Edwin Hanks blog, author of fantasy, science fiction and historical fiction books and stories, including Uprooted, the first novel of an epic fantasy series.
Friday, July 5, 2013
Sample: Queen Victoria Passes Quietly
Here's another sample of historical fiction writing by Edwin Hanks. I'll get to the science-fiction soon. This is primarily a dramatization of a historical event, character and emotion added. What I found most poignant about this is the bond of family between these several great figures of state who had their own countries to run, and widely varied interests.
Later that evening, Victoria took a turn for the worse. Her closest family were assembled, including the Kaiser and Bertie, the Prince of Wales. They both knealt there, the Prince her Son on the Queen’s right, and Willy, the Emperor and Grandson, on her left. Alexandra, Princess of Wales, stood nearby, or sometimes sat. She, the Danish expatriate, had placed her animosity toward anything Prussian aside for the time being, but still seemed unhappy for reasons unconnected to her mother-in-law’s ailment.
Other than the Queen, whose majesty was unfairly diminished by her condition, the gravity of the room tended toward the Kaiser, whose strength of character and utter devotion to his Grandmother stood out from the rest.
Victoria made a gesture to her ladyservant – an unspoken language driven by long intimacy. She said aloud that she would help the Queen sit up, who then nodded, approvingly. The Kaiser helped hold her up in bed as she rose.
Victoria took a few ragged breaths, and seemed somewhat relieved, but then became suddenly anxious. Her hand worked, as if to say that she wanted someone to hold her – a certain connection to this world.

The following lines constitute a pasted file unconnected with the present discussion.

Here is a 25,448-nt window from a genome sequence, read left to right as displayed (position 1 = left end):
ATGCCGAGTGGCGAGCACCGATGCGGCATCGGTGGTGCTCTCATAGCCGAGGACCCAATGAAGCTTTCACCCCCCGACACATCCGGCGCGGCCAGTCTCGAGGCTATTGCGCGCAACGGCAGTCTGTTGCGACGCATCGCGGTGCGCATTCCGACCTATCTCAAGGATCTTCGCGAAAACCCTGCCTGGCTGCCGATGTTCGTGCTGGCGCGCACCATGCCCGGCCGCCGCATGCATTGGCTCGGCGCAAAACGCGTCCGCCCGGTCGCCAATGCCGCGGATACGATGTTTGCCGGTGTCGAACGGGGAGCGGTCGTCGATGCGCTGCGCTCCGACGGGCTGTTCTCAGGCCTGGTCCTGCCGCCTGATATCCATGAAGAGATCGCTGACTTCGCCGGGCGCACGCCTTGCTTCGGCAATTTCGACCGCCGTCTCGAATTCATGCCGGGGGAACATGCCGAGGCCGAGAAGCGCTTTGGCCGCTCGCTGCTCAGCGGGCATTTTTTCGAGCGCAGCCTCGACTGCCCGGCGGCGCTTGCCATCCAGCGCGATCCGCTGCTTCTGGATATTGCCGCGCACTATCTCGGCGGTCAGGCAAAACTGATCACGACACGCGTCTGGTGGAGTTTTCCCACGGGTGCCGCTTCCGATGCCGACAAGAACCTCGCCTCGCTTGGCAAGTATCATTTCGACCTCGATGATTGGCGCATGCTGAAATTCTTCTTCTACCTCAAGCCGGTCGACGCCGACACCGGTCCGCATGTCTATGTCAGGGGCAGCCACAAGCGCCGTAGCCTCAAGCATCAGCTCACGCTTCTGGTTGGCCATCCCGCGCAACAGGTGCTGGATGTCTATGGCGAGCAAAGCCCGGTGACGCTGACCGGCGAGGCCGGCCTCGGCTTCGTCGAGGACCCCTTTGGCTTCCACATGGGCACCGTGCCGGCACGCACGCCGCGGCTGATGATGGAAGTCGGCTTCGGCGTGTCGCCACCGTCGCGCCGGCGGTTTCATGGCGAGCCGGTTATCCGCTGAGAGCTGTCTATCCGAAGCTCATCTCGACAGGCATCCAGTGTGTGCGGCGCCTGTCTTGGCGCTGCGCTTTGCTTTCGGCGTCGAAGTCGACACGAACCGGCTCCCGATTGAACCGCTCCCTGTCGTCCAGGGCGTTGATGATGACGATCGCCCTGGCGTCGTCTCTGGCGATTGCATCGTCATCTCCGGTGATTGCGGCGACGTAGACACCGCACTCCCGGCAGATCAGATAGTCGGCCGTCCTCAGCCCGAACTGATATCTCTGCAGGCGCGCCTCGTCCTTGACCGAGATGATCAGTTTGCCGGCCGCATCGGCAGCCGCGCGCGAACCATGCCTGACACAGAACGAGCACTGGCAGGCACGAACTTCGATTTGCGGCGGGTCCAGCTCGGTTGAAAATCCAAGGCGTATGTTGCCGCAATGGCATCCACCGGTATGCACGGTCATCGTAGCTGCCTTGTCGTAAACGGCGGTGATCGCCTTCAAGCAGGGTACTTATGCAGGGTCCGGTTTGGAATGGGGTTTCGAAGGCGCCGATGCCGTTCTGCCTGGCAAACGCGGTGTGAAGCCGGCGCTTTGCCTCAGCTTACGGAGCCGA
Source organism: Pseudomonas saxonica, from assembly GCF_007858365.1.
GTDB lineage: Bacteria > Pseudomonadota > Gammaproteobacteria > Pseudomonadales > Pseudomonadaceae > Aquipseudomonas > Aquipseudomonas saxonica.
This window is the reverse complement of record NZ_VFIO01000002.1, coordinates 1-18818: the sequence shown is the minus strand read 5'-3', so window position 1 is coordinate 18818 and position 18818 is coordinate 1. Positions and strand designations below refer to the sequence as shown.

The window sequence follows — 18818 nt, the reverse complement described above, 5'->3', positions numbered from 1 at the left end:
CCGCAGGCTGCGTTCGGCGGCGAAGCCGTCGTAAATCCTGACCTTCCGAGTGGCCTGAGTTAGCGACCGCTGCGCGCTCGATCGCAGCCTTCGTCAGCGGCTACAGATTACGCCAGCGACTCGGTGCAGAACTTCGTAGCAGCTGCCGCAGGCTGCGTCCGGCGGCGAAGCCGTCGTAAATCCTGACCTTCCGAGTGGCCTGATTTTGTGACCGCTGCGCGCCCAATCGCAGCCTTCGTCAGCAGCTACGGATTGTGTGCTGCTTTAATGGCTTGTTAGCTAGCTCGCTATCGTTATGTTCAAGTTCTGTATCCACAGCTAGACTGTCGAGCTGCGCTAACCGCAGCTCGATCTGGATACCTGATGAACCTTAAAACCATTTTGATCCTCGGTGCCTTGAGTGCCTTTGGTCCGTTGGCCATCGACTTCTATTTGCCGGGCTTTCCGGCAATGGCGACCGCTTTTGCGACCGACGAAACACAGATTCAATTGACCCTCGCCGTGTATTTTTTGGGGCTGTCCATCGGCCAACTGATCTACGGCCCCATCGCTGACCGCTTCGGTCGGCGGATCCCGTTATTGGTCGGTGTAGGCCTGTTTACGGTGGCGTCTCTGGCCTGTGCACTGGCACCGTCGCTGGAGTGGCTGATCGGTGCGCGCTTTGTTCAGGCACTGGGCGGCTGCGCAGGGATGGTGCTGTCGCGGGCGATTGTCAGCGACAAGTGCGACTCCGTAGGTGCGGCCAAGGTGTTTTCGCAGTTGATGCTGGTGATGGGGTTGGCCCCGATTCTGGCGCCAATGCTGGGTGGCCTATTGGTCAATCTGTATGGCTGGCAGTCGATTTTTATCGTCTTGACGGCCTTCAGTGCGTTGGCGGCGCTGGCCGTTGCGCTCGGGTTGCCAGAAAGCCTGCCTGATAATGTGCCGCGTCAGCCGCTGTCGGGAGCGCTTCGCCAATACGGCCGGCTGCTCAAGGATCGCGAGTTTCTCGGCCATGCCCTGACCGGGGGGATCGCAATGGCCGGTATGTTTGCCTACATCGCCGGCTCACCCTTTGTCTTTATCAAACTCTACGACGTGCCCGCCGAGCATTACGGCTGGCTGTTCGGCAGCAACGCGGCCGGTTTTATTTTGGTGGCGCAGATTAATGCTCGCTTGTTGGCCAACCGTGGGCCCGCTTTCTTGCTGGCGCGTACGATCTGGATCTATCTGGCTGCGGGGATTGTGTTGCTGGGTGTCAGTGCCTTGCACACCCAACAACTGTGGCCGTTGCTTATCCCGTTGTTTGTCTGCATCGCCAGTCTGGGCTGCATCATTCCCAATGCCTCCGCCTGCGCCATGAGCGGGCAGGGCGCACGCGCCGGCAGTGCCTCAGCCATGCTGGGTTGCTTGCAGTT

Willy grasped her cold hand firmly, and enclosed it as if to lend his warmth. The Queen’s breathing eased. But she still seemed vaguely uncomfortable.
“Allow me, Grandmama,” Willy said as he reached for a plumped pillow and placed it behind her.
Victoria settled back onto the cushion, and seemed glad for it. “I… Some air,” she rasped, with what seemed the last of her own.
“Of course,” Willy said. Bertie seemed as if to start awake when the Kaiser turned from his place and proceeded toward the window. Alexandra creased her brow, wondering what he was up to.
Sir Thomas Barlow panicked and forestalled the Kaiser by rushing toward the window, gently gesturing the Kaiser away. “Please, Your Majesty. Allow me to raise it for you.”
Willy seemed taken aback, and he blinked. He chuckled, good naturedly. “I am perfectly capable of opening a window myself,” he said. “But thank you, my kind sir.” At that, he returned to his chair beside the Queen while Sir Thomas wrestled with the aged window to admit a measured portion of the cool evening breeze. It seemed to improve her temperament, and her strength seemed to rally a bit.
“Willy, Dear,” Queen Victoria said very softly, tipping her head a bit toward his. “Your Mother?”
He smiled a touching, but bittersweet smile. “She is doing slightly better, Grandmother.” The Dowager Empress Viktoria, Willy’s mother and Victoria’s daughter, had been suffering from a cancer of the spine. She, too, was dying. “She has begun taking drives around the city, and into the country again, and it lifts her spirits. She sends you her love.”
Victoria smiled weakly, and nodded her head almost imperceptibly. Wilhelm leant back, again, watching her, caressing her hand, waiting to meet any further needs she might have.
Late on the evening of the 23rd of January, 1901, Victoria, Queen of the United Kingdom of Great Britain and Ireland, Empress of India and all the Realms of the Empire, quietly passed away, bringing to a close the era which quite naturally bears her name.
Her funeral was scheduled a few days later. The Emperor Kaiser Wilhelm II rode side by side with the Prince of Wales behind the Queen’s casket.
* It should be noted that a great deal of the story here recounted is actual history, including the behavior of the Kaiser, as recorded by those who were present when the Queen died. I am grateful for The Oxford Book of Royal Anecdotes, edited by Elizabeth Longford, for many of the verbatim quotes and accounts. I did try to remain as close to the actual history as possible, though surely in the interpretation I have strayed somewhat.
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